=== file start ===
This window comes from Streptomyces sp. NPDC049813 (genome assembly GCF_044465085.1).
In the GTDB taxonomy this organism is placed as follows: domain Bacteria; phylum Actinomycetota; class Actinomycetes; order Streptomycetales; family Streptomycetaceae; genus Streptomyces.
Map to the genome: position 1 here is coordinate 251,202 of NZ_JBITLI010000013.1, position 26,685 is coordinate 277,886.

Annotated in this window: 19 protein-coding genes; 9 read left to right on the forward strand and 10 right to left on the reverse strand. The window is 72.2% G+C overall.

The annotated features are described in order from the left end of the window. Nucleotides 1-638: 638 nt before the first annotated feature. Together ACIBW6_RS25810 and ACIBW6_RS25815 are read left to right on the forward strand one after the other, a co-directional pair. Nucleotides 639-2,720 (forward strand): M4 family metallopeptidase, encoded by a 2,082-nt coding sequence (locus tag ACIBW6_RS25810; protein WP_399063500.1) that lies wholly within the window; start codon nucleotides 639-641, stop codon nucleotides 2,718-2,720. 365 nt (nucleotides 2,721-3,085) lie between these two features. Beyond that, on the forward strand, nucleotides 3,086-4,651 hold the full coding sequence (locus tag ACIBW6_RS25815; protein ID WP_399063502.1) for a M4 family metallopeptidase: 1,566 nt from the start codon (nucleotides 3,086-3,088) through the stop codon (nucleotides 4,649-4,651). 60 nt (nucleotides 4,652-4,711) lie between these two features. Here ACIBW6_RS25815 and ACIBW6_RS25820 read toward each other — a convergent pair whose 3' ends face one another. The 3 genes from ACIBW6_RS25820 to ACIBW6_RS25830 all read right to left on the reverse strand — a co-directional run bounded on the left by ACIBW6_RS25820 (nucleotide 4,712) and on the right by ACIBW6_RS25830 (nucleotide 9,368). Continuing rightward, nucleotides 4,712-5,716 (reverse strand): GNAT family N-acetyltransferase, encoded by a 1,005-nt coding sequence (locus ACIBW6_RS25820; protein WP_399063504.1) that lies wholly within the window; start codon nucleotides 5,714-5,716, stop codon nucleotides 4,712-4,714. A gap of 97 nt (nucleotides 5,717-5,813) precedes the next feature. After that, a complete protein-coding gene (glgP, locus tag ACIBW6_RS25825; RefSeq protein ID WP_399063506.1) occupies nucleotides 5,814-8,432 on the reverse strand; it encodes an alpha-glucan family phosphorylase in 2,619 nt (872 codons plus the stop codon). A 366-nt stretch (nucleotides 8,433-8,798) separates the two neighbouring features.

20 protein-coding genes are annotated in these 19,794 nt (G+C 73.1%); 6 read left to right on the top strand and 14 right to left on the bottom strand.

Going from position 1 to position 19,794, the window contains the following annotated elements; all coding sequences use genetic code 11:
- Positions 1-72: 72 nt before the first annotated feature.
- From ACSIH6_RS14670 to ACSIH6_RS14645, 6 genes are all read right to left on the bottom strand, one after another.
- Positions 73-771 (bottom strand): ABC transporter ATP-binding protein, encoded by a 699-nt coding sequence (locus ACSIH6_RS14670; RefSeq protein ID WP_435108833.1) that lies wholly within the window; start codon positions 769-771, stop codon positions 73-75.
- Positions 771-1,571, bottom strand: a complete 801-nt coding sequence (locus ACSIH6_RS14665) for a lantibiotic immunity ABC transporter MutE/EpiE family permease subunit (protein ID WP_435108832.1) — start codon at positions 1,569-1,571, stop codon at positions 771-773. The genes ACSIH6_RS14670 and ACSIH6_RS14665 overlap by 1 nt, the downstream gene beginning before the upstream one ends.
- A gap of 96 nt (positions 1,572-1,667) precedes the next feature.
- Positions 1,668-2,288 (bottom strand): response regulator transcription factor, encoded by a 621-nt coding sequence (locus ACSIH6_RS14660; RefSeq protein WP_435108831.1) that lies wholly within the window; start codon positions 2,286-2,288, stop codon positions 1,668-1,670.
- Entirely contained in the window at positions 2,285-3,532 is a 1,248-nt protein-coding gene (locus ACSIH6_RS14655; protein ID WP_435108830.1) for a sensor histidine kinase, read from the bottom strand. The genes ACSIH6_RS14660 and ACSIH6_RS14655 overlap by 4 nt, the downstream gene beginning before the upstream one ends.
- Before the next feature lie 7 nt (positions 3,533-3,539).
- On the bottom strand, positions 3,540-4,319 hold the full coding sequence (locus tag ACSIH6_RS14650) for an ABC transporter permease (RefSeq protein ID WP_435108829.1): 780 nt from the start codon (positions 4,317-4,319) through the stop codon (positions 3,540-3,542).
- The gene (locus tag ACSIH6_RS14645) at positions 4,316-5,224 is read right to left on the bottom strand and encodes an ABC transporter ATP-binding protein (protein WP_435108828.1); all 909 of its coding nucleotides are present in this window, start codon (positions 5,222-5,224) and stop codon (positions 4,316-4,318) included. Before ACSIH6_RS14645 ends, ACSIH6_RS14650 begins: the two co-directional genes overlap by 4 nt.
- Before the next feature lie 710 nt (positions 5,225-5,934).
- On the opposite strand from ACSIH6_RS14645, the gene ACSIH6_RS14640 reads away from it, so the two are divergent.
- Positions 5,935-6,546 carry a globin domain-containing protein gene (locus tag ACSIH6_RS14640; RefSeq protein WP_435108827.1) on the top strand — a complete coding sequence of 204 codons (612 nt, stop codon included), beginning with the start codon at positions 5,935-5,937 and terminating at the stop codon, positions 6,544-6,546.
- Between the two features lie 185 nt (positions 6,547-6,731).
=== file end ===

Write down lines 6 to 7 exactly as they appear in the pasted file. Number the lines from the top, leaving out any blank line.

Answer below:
20 protein-coding genes are annotated in these 19,794 nt (G+C 73.1%); 6 read left to right on the top strand and 14 right to left on the bottom strand.

Going from position 1 to position 19,794, the window contains the following annotated elements; all coding sequences use genetic code 11: